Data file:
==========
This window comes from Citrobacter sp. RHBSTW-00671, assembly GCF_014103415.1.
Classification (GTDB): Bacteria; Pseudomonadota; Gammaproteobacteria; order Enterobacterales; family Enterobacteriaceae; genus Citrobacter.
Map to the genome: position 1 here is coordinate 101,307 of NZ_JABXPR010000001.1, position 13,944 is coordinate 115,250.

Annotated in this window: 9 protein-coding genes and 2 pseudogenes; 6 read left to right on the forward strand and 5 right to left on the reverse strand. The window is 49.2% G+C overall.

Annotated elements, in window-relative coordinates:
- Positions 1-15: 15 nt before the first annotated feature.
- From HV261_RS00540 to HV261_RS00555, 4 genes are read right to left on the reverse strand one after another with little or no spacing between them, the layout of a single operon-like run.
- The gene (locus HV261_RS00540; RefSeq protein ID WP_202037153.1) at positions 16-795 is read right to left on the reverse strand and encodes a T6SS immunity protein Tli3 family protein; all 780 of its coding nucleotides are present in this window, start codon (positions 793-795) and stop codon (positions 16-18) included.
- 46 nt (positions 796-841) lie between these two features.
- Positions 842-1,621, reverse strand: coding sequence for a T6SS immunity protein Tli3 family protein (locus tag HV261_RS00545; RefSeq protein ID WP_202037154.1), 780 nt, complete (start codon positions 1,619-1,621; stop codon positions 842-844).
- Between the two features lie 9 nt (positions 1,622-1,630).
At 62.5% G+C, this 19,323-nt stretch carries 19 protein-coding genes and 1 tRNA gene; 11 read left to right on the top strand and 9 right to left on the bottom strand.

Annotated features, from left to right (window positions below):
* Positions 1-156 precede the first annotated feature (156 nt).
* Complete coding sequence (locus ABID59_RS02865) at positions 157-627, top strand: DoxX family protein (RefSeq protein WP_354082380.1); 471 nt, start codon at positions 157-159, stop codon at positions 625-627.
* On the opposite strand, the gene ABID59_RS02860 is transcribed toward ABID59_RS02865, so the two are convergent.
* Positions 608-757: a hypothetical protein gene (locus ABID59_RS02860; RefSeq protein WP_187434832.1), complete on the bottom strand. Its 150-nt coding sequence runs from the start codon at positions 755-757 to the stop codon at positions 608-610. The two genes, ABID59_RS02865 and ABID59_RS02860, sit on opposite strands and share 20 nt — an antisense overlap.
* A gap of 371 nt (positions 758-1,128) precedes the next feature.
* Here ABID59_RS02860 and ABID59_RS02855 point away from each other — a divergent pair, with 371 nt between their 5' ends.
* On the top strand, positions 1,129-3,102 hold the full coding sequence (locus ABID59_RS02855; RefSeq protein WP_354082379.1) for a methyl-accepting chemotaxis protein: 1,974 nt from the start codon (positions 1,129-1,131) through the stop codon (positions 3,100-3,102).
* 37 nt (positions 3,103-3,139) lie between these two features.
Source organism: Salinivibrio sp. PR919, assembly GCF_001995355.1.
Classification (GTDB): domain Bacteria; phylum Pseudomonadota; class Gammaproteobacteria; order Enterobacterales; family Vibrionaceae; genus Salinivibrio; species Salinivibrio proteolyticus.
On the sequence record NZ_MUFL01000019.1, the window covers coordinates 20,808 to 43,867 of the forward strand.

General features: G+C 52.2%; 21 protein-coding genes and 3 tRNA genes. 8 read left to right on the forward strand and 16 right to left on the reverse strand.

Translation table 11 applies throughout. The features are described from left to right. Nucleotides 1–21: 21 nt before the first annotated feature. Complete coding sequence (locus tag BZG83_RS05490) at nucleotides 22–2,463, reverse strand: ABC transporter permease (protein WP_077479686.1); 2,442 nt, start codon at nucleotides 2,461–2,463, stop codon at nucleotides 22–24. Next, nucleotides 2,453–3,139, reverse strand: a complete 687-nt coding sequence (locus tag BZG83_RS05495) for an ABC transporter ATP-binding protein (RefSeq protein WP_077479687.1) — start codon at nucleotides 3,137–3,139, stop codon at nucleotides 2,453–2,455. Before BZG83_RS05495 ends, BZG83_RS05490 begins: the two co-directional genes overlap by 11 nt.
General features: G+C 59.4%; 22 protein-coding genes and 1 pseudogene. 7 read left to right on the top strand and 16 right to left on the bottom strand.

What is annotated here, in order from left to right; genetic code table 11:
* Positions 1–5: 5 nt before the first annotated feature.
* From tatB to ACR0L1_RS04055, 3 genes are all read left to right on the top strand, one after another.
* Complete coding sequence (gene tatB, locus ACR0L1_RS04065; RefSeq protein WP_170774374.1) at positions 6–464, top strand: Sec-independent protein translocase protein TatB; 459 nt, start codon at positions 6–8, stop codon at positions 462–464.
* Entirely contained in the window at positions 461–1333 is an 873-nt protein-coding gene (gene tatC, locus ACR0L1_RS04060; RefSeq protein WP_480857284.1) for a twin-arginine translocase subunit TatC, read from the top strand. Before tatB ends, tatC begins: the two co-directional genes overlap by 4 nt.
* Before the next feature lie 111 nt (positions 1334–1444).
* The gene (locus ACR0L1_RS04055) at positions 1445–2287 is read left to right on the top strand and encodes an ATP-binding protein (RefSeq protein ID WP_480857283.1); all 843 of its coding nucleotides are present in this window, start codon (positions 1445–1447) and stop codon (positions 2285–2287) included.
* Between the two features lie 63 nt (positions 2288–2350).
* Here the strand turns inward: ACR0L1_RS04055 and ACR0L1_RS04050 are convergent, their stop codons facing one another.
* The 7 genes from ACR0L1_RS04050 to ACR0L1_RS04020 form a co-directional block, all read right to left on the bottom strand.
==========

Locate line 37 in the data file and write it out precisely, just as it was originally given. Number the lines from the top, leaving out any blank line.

* The 7 genes from ACR0L1_RS04050 to ACR0L1_RS04020 form a co-directional block, all read right to left on the bottom strand.